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Monday, August 24, 2009
It helps if you're looking in the right cemetery...
About a year ago, in an attempt to locate new on-line information, I subscribed to NewspaperARCHIVE.com, which has thousands of images of newspapers from all over the United States and internationally, too. I was able to locate a lot of articles, such as marriage notices and obituaries, which provided me with tons of new information. In particular, I was looking for information about one of my great-great-grandfather's brothers, Bedros Paloutzian. Bedros was one of the four Paloutzian brothers who came to California. The others were Kachadoor, Hovhannes (John) and my g-g-grandfather Manoug. Sometime between his arrival in New York on 25 May 1891, and 10 July 1900 when the census-taker took down the information, Bedros started going by the name Peter Thompson. (Bedros is the Armenian form of Peter.)
The name change made it very difficult to track his 8 children and unknown grandchildren, because while Paloutzian stands out among records as an obvious relation, the name Thompson just blends right in and could be anyone. I had the family located in each of the US Census records for 1900, 1910, 1920 and 1930. After that, I didn't have much. I looked in the California death records available on-line, but couldn't find a Peter Thompson that matched what I knew. It was likely then that he died between the 1930 census and 1940, when the death records available on-line begin. (Earlier death records are available on microfilm, but that involved a trip to the library on Wednesdays or Saturdays from 1:00 to 4:00. I am now a member of the Merced County Genealogical Society and have more convenient access.)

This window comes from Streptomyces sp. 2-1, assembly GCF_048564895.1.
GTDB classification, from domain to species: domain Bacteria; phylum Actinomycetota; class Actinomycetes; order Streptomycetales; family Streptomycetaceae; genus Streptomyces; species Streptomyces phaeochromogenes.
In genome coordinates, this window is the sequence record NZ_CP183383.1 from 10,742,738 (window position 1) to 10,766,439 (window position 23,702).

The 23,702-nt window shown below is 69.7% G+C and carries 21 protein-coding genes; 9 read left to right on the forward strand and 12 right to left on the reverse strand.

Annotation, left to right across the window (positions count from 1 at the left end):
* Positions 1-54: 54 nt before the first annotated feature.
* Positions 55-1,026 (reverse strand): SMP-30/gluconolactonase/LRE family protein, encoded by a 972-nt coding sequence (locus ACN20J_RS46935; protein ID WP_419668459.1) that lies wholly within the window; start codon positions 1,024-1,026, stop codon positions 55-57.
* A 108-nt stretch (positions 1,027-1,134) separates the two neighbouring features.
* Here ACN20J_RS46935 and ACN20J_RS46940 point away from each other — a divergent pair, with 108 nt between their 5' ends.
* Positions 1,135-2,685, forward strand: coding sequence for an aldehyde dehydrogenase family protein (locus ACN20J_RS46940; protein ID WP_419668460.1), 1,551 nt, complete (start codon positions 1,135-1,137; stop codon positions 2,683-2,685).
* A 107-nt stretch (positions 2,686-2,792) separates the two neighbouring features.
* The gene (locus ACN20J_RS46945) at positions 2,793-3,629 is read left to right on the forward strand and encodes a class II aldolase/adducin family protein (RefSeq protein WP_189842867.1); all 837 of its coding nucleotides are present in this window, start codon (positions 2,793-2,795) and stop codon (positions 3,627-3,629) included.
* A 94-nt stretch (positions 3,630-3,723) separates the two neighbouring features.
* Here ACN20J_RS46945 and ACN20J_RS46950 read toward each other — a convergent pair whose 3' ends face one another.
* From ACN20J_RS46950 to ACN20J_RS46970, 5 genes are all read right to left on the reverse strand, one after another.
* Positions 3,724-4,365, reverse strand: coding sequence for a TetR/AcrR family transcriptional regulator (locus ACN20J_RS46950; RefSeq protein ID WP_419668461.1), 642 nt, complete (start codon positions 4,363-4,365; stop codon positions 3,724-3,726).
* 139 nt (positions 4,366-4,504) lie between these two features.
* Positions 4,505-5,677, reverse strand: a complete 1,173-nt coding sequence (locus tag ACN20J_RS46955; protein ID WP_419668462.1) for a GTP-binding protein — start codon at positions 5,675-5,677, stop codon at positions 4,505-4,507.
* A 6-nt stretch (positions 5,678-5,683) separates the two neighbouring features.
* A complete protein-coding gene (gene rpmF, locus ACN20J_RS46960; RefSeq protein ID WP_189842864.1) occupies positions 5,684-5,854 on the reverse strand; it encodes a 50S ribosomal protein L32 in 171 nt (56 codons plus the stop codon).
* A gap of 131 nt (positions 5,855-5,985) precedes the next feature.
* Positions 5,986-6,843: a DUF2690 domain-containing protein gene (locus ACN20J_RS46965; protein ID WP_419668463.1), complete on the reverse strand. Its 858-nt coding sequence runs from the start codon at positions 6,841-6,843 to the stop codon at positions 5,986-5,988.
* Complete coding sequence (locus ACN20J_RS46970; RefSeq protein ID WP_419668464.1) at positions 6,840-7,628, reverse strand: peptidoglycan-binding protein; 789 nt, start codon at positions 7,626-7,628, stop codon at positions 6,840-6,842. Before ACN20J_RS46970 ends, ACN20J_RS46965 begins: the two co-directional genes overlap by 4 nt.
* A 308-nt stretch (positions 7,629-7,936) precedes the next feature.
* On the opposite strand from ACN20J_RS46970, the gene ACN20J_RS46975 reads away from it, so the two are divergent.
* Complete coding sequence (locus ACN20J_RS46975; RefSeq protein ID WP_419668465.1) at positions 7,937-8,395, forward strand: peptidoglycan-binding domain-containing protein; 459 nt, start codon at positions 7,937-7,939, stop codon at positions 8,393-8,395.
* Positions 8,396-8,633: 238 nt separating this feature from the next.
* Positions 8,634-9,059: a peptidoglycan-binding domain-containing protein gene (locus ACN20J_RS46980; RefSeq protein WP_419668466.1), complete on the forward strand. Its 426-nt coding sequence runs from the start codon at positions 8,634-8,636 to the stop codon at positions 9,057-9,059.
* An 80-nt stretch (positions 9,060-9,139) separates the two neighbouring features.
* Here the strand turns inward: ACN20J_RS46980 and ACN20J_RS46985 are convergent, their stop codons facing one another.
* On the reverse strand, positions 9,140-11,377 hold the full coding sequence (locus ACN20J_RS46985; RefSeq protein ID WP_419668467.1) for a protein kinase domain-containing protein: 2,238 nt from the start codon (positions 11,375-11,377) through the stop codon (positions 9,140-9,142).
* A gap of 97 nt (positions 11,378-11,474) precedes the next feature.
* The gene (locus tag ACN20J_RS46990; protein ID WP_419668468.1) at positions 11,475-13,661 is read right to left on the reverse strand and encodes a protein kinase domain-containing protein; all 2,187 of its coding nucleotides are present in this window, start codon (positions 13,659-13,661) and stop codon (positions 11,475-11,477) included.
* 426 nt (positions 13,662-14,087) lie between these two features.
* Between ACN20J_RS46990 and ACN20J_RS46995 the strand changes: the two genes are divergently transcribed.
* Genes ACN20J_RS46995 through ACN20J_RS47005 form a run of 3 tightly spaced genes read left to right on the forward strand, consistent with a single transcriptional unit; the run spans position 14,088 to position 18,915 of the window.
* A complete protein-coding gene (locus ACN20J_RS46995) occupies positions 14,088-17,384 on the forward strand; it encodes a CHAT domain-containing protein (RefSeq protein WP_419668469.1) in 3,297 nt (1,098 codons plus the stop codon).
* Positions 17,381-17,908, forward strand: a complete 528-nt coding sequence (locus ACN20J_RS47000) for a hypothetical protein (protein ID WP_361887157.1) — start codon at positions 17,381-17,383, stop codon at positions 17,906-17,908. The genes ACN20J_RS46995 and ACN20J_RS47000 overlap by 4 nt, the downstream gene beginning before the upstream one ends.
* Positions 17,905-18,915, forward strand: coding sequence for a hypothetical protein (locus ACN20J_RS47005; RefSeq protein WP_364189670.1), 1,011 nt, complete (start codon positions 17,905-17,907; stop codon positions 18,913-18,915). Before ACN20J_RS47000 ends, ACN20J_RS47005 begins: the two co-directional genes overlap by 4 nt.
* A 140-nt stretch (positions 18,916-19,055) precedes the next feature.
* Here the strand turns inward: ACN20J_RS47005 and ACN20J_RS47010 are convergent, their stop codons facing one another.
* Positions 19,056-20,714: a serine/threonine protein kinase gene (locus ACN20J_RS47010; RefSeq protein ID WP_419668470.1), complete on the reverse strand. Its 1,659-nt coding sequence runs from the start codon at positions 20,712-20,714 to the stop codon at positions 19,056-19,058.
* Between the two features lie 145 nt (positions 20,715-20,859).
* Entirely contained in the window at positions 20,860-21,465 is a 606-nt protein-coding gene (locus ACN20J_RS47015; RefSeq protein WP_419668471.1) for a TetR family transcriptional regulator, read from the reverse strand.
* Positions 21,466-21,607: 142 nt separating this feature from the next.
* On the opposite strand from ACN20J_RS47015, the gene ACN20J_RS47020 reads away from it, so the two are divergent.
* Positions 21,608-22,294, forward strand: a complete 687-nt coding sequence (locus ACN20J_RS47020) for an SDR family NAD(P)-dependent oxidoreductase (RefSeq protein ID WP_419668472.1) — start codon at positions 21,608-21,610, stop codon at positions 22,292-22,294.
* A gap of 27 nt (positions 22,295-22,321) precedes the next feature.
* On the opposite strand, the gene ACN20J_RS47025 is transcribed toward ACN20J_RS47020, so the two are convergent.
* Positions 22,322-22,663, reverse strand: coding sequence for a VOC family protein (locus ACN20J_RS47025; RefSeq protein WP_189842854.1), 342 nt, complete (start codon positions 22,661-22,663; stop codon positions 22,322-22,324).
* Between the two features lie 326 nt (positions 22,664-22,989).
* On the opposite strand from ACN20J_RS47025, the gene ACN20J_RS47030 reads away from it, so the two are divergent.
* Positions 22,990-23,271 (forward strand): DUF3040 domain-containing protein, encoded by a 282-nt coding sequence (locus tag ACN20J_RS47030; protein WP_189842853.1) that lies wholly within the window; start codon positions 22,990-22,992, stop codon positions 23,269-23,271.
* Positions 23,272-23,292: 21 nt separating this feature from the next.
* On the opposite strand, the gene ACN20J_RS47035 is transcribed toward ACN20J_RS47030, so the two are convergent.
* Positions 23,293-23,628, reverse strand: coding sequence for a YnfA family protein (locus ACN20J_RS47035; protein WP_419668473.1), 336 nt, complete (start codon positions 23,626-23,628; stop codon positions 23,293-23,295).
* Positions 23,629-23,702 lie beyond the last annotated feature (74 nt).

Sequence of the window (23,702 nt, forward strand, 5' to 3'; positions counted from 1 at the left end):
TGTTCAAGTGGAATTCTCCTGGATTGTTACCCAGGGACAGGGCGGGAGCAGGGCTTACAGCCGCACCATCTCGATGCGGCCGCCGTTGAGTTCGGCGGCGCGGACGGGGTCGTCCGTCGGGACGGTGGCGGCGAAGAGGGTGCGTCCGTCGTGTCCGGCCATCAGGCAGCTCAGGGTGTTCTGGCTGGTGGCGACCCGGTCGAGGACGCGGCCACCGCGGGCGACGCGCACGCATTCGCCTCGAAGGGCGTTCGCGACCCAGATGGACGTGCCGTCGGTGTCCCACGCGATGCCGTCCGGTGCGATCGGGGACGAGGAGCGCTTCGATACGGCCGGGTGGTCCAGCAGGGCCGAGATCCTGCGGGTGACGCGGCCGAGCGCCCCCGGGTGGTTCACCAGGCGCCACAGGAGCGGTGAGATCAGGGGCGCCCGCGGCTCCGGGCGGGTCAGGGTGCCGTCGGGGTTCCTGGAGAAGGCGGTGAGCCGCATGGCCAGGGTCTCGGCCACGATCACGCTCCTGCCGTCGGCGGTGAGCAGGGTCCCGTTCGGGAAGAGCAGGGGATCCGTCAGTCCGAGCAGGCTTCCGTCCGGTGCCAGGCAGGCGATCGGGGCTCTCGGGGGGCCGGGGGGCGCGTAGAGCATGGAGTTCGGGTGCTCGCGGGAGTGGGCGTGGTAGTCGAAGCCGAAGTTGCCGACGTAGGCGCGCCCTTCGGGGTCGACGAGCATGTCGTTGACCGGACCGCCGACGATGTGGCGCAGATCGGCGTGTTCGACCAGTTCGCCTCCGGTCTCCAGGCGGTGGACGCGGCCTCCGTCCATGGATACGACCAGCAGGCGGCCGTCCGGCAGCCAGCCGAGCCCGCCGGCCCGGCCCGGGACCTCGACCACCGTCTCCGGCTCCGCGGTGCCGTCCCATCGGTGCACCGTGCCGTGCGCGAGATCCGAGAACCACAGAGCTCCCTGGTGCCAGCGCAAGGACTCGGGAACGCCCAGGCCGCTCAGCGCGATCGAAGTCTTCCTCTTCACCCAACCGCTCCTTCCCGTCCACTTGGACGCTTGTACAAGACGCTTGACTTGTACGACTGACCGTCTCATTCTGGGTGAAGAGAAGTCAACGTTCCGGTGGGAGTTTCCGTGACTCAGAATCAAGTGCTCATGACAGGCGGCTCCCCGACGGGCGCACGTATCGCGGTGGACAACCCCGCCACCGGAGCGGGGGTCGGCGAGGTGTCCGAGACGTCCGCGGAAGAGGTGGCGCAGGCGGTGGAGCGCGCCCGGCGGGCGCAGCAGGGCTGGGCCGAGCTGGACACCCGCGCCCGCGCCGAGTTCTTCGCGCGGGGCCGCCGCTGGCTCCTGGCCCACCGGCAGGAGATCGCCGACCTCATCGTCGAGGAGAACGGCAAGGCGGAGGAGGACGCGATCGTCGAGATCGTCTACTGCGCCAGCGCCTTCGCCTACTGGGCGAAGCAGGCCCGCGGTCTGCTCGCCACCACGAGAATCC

But thanks to my subscription at NewspaperARCHIVE, I was able to find Peter Thompson's obituary.
This gave me the married names of his daughters, and that he was buried in West Selma Cemetery. So, I wanted to find his headstone. On my way to Kingsburg, I stopped in Selma at the old section of the cemetery at Floral and Thompson. I didn't have the grave location, I just figured it was a small enough area that I could find it. Well, I wore myself out pacing up and down the rows of headstones .As you can probably guess by the title of this entry, and to make a long story shorter, I was at the wrong cemetery. I even went back there, with my sister Joy, a second time after calling the cemetery office and getting the location of Peter Thompson's grave, still thinking it was the West Selma Cemetery. The cemetery at Thompson just south of Floral is North Selma Cemetery. I was looking at a USGS map in my office one day when I noticed the other cemetery, also on Thompson Ave., which is actually the West Selma Cemetery. It is south of Highway 99 on Thompson near Park St. This is where Peter Thompson and his wife Mabel are buried. Their son Haig is there as well. He was a flying instructor who died in a plane crash at the age of 33.